Adam Solomon – Lotame


AS SOMEONE WHO OBTAINED A JURIS DOCTOR DEGREE IN INTELLECTUAL PROPERTY LAW, WHAT LED YOU TO START WORKING IN THE MEDIA PUBLISHING INDUSTRY?

Let’s face it, being a lawyer alone is not that interesting, especially at cocktail parties. But back up one lifetime and the interesting story is how I started my career as a rocket scientist, transitioned to a patent attorney and then landed in media. It sounds disconnected but there’s actually a very strong throughline. That thread is a lifelong passion for innovation. I started quite literally in the most stereotypical definition of “innovation” as an aerospace engineer. Being on the bleeding edge led me to become a patent attorney where protecting innovation is literally the business. The dot.com boom of the late 90s was hard to resist, especially for someone who thrives on learning. It was so different and exciting and action-packed. If ever there was on-the-job learning, I definitely cut my teeth at work, from startups to media companies, learning how media is bought and sold, how consumers engage with content, where the opportunities are for innovation and getting ahead of the market.


WHAT DOES A TYPICAL DAY LOOK LIKE FOR YOU?

I’ll say the only thing typical is my morning routine before work. I’m up at 5:45 a.m. and on my phone checking the news. I’m consuming industry and general news, hot topics, basically what mental bookmarks I’ll need throughout the day. My two-hour commute by train is where I’ll dive deeper into the stories that catch my eye. I have a strict policy of not looking at email but rather using this sacred time to learn from digital stories, podcasts, video, etc. If anything jumps out at me related to Lotame and our business, I’ll share that first thing when I get in. Once I get to the office, it’s go mode. I’ve come to learn over the years that what you think will happen, what you’ll accomplish rarely unfolds according to plan. All of which to say is it’s tremendously valuable to have great teams that are nimble and responsive and adapt to whatever changes are at hand. Leading both marketing and product, flux is a constant.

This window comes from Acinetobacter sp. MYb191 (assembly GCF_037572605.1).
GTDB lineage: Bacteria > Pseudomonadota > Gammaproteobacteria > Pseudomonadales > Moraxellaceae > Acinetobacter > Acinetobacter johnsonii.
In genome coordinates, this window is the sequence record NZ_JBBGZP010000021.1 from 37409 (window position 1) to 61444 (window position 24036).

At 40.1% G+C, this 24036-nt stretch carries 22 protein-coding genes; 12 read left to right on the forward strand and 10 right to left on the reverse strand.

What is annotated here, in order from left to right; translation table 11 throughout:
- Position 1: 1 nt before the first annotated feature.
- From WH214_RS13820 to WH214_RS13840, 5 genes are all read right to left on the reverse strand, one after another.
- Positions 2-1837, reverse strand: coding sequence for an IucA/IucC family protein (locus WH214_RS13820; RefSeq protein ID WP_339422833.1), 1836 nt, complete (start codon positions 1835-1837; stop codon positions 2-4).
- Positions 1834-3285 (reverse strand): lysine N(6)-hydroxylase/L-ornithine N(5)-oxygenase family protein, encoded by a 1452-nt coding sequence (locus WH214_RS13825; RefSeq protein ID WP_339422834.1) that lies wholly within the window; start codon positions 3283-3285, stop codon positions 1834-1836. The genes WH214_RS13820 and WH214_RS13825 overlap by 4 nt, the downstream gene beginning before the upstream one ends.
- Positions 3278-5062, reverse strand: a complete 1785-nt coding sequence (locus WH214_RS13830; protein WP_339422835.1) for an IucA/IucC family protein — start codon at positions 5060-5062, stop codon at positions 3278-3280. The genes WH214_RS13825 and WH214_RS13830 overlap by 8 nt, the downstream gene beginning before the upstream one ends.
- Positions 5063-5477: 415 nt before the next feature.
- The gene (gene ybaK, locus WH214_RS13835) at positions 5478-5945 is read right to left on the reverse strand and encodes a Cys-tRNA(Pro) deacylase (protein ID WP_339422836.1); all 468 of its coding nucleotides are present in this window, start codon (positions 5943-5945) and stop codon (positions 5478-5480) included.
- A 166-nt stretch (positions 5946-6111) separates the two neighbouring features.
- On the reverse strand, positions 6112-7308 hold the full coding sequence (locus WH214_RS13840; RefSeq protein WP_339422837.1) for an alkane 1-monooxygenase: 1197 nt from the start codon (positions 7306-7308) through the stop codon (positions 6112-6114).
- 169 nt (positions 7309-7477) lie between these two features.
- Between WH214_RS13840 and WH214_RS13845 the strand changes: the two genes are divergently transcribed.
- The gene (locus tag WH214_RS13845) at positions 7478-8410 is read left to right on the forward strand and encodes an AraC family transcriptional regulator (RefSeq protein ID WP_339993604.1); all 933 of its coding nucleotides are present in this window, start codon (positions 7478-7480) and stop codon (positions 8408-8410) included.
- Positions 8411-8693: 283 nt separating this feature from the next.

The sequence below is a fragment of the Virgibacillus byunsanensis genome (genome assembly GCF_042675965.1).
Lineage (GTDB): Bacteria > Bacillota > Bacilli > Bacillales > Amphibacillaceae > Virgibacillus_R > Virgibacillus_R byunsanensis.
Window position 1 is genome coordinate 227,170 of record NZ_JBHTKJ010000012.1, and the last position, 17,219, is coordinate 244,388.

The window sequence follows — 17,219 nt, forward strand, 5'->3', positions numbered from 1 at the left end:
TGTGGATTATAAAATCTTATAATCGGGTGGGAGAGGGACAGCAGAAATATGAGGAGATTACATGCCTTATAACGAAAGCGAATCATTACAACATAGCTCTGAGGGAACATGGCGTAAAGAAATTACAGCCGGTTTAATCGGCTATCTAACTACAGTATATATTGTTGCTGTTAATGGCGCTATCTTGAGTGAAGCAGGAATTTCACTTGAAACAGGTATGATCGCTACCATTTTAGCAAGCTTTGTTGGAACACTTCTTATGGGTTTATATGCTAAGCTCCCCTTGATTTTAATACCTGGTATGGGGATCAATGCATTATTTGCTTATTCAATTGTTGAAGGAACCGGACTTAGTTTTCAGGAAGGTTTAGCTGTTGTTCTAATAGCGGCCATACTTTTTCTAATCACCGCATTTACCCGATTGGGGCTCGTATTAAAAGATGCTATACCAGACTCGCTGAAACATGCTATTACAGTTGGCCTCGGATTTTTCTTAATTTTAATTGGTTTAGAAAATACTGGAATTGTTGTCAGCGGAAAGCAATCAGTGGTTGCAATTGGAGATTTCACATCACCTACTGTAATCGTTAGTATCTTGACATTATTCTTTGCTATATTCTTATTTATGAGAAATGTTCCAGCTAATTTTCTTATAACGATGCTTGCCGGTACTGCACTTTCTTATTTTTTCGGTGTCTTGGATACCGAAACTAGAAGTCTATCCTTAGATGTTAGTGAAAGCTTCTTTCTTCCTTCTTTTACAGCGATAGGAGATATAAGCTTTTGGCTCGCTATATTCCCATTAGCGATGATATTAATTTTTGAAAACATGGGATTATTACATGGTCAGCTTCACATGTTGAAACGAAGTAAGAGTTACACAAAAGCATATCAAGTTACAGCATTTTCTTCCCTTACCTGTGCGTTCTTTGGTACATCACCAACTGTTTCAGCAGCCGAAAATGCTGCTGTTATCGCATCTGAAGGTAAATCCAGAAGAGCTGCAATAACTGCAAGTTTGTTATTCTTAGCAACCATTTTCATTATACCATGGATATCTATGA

Related:  Natasha Kewalramani - WTD News


WHAT DOES YOUR WORK SETUP LOOK LIKE? (YOUR APPS, PRODUCTIVITY TOOLS, ETC.)

The secret to how I work my world lies in my browser bookmarks. I have them in a very specific order, from product queue to industry news and general news. I cycle through those throughout the day to access the information I need instantly. Besides email, Slack is at the center of what I do in Lotame world via direct chats, channels, etc.


WHAT’S THE PROBLEM THAT YOU’RE PASSIONATELY TACKLING WITH LOTAME AT THE MOMENT?

First and foremost, helping to educate the market on what’s truth and what’s spin or outright fabrications. Adtech and martech move very fast, and there are complicated and confusing technologies at play for everyone, no matter if you’re a marketer or an engineer. I’m vigilant about calling out the myths, clarifying in layman’s terms where the value is, pushing back on bad actors. Some of our more recent outreach to educate our community are around the Google Chrome Privacy Sandbox panic, the incorrect conflation of third-party data and third-party cookies, and the recent spin that first-party data can magically connect IDs without third-party cookies.


IN WHAT WAY HAS THE MARTECH INDUSTRY CHANGED AND DEVELOPED DURING THE YEARS? WHAT ARE YOU MOST EXCITED THESE DAYS?

The most fundamental change is the shift in focus from adtech to martech. Instead of looking at systems and tech to run ad impressions against a piece of media, the industry is now devoted to understanding consumers and context in order to connect with the right person in the right place at the right time.

Related:  Cora Harrington - The Lingerie Addict


WHAT DO YOU SEE THE FUTURE OF DATA MANAGEMENT WILL LOOK LIKE FOR CONTENT AND DIGITAL PUBLISHERS?

I think the real innovators will / and are moving away from data management to data acquisition, enrichment and activation. You want to DO THINGS with data and produce a meaningful impact on your business. For content creators specifically, using data tech will become much more central to their jobs — to better understand the consumers you want to deliver content to, their interests and affinities, then collect feedback on how the content performs, who it resonates with, what they can do better. Digital publishers will need to support their business through new and expanded advertising, possibly subscription or other revenue channels. Luckily, data can help inform all of those channels.


DO YOU HAVE ANY ADVICE FOR AMBITIOUS PROFESSIONALS LOOKING TO GET AHEAD IN THE INDUSTRY?

The one thing that can never hurt you is a commitment to always learn something new. Tech is changing and it will continue to do so. Being open to learning can only improve your skills and knowledge and others around you. And in that same vein, practice empathy as often and honestly as you can in every interaction. Everyone goes through rough patches and you very well might need that empathy in return someday — and you’ll be grateful for it.

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